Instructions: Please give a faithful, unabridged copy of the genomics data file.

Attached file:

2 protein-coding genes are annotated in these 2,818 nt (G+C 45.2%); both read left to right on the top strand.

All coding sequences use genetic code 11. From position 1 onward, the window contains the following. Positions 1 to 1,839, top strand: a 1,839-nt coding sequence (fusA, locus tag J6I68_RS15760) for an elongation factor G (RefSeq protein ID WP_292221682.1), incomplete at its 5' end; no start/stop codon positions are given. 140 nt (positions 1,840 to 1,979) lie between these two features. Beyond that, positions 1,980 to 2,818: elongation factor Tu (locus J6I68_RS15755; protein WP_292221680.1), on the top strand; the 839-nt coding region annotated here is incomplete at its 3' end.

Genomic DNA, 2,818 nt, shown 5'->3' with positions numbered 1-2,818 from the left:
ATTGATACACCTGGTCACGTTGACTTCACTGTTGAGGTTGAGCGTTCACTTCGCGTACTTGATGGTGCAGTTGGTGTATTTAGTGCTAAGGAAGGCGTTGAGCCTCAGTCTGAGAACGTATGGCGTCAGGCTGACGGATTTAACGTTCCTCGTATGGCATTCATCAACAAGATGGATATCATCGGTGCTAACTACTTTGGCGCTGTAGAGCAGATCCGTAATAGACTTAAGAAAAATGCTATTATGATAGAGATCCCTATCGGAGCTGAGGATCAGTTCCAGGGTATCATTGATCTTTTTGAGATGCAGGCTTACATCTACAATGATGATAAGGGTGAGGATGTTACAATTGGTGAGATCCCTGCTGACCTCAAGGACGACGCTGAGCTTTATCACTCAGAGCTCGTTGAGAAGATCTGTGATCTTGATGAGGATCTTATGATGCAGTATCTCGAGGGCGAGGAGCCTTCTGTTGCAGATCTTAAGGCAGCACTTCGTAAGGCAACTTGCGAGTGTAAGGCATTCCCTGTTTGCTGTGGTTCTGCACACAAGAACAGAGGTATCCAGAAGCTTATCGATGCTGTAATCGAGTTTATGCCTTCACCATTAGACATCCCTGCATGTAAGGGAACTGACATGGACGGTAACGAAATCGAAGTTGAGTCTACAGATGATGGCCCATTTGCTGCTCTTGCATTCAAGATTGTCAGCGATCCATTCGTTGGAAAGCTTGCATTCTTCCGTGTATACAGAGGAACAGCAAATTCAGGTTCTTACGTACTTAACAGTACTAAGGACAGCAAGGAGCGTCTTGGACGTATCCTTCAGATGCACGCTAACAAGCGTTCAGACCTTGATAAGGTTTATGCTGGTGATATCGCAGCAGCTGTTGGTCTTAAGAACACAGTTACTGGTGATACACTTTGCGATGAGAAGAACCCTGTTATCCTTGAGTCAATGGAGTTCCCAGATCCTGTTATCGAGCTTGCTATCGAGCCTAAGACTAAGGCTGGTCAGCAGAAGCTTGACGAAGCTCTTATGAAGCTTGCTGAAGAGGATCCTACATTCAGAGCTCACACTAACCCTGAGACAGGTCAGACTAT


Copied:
2 protein-coding genes are annotated in these 2,818 nt (G+C 45.2%); both read left to right on the top strand.

All coding sequences use genetic code 11. From position 1 onward, the window contains the following. Positions 1 to 1,839, top strand: a 1,839-nt coding sequence (fusA, locus tag J6I68_RS15760) for an elongation factor G (RefSeq protein ID WP_292221682.1), incomplete at its 5' end; no start/stop codon positions are given. 140 nt (positions 1,840 to 1,979) lie between these two features. Beyond that, positions 1,980 to 2,818: elongation factor Tu (locus J6I68_RS15755; protein WP_292221680.1), on the top strand; the 839-nt coding region annotated here is incomplete at its 3' end.

Genomic DNA, 2,818 nt, shown 5'->3' with positions numbered 1-2,818 from the left:
ATTGATACACCTGGTCACGTTGACTTCACTGTTGAGGTTGAGCGTTCACTTCGCGTACTTGATGGTGCAGTTGGTGTATTTAGTGCTAAGGAAGGCGTTGAGCCTCAGTCTGAGAACGTATGGCGTCAGGCTGACGGATTTAACGTTCCTCGTATGGCATTCATCAACAAGATGGATATCATCGGTGCTAACTACTTTGGCGCTGTAGAGCAGATCCGTAATAGACTTAAGAAAAATGCTATTATGATAGAGATCCCTATCGGAGCTGAGGATCAGTTCCAGGGTATCATTGATCTTTTTGAGATGCAGGCTTACATCTACAATGATGATAAGGGTGAGGATGTTACAATTGGTGAGATCCCTGCTGACCTCAAGGACGACGCTGAGCTTTATCACTCAGAGCTCGTTGAGAAGATCTGTGATCTTGATGAGGATCTTATGATGCAGTATCTCGAGGGCGAGGAGCCTTCTGTTGCAGATCTTAAGGCAGCACTTCGTAAGGCAACTTGCGAGTGTAAGGCATTCCCTGTTTGCTGTGGTTCTGCACACAAGAACAGAGGTATCCAGAAGCTTATCGATGCTGTAATCGAGTTTATGCCTTCACCATTAGACATCCCTGCATGTAAGGGAACTGACATGGACGGTAACGAAATCGAAGTTGAGTCTACAGATGATGGCCCATTTGCTGCTCTTGCATTCAAGATTGTCAGCGATCCATTCGTTGGAAAGCTTGCATTCTTCCGTGTATACAGAGGAACAGCAAATTCAGGTTCTTACGTACTTAACAGTACTAAGGACAGCAAGGAGCGTCTTGGACGTATCCTTCAGATGCACGCTAACAAGCGTTCAGACCTTGATAAGGTTTATGCTGGTGATATCGCAGCAGCTGTTGGTCTTAAGAACACAGTTACTGGTGATACACTTTGCGATGAGAAGAACCCTGTTATCCTTGAGTCAATGGAGTTCCCAGATCCTGTTATCGAGCTTGCTATCGAGCCTAAGACTAAGGCTGGTCAGCAGAAGCTTGACGAAGCTCTTATGAAGCTTGCTGAAGAGGATCCTACATTCAGAGCTCACACTAACCCTGAGACAGGTCAGACTAT